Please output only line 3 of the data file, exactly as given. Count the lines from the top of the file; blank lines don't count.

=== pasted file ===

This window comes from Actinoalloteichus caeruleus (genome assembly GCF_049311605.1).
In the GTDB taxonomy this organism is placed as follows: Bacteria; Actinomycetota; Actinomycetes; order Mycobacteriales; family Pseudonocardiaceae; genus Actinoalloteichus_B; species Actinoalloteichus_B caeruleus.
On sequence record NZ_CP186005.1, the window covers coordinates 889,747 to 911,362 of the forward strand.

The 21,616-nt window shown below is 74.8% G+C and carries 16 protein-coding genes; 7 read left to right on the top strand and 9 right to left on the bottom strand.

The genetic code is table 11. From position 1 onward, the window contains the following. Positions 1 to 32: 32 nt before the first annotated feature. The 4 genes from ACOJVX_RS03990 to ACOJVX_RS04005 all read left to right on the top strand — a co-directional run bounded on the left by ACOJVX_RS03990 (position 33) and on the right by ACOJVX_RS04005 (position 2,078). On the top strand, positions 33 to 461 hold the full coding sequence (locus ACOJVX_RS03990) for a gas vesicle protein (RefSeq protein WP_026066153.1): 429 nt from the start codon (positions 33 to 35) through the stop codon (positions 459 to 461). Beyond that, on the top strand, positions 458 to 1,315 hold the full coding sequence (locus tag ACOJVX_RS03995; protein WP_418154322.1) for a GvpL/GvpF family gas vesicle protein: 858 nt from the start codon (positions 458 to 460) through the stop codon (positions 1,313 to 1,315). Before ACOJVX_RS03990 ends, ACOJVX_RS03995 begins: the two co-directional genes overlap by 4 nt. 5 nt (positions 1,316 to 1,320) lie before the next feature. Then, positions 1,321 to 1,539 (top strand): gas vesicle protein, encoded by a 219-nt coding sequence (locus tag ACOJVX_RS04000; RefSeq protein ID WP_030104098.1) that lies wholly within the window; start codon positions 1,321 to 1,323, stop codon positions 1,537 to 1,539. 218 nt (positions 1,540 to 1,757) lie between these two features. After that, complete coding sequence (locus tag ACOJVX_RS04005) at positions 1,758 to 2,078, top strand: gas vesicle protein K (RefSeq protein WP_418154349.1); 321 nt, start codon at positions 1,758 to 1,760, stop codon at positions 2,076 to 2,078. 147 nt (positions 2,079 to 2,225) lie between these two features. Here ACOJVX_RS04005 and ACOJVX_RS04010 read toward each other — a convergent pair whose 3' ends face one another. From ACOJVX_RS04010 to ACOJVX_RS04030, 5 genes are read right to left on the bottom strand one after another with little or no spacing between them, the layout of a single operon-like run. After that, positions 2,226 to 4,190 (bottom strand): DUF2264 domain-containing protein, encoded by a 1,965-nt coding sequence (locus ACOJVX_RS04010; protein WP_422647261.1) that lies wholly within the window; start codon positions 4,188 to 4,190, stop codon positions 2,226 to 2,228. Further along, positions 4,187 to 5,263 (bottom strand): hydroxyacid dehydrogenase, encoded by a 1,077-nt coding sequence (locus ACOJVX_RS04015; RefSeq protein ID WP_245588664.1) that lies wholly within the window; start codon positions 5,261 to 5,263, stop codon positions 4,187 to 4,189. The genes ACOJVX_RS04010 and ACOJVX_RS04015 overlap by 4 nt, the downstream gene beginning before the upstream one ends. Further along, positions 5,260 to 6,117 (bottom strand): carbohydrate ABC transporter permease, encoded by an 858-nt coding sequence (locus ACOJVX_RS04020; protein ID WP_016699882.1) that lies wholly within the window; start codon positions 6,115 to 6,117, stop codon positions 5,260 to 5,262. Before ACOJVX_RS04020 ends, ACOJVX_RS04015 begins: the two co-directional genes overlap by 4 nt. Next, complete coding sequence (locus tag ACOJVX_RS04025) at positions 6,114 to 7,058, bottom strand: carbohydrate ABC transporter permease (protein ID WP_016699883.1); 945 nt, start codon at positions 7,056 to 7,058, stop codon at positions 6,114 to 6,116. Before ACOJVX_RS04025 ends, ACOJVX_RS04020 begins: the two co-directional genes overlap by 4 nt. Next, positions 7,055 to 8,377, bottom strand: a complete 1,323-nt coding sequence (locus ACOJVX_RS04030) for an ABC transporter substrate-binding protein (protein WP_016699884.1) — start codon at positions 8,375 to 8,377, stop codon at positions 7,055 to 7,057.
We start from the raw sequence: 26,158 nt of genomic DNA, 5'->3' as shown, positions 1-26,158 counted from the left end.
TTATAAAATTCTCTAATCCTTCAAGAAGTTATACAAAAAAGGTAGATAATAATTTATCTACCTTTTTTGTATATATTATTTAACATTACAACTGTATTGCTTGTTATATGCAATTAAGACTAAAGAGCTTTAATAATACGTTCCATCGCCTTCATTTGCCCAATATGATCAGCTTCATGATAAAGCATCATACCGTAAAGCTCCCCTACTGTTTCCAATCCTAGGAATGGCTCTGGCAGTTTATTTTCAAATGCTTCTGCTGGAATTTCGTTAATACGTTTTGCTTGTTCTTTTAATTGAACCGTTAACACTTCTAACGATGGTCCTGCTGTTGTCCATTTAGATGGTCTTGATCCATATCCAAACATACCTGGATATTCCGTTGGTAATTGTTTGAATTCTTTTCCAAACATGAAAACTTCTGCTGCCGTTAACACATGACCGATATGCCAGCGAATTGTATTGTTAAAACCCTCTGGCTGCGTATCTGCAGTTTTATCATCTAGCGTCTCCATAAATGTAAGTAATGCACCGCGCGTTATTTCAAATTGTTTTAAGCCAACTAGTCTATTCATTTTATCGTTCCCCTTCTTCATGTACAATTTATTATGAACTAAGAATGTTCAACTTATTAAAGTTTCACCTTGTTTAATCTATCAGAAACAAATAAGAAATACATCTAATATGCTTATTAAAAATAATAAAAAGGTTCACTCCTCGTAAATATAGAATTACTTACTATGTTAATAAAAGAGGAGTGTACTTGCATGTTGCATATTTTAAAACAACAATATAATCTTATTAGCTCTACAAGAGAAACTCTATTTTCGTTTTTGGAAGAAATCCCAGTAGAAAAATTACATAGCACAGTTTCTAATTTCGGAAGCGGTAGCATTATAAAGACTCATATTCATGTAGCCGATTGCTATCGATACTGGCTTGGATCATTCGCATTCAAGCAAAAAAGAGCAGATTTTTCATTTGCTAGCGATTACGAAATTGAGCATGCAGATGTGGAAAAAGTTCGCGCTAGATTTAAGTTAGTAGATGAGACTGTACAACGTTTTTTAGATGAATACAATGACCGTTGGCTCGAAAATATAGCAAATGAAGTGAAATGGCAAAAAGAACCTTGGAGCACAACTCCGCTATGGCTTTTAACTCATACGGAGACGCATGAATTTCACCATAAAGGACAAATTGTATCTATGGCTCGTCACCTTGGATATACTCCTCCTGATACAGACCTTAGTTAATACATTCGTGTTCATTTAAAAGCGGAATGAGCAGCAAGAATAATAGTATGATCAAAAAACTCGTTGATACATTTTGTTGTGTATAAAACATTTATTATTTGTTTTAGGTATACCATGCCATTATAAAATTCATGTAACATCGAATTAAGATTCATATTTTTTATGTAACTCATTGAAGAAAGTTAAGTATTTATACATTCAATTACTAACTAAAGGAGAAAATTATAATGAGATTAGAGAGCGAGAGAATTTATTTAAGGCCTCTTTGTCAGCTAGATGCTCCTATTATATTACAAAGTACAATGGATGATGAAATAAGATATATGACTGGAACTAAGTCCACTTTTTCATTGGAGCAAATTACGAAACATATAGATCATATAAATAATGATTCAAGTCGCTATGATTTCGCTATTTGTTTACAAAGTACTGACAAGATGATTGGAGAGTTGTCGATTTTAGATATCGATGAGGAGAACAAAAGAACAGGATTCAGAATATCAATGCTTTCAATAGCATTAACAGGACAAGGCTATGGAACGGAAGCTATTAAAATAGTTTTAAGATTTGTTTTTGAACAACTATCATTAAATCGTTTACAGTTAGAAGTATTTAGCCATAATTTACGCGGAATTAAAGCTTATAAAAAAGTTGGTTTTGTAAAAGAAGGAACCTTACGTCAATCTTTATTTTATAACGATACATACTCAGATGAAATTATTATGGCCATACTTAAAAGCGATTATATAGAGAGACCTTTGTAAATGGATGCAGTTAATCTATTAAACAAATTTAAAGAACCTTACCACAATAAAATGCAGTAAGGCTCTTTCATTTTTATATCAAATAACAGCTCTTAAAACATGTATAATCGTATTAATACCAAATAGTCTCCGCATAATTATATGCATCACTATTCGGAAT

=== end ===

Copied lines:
On sequence record NZ_CP186005.1, the window covers coordinates 889,747 to 911,362 of the forward strand.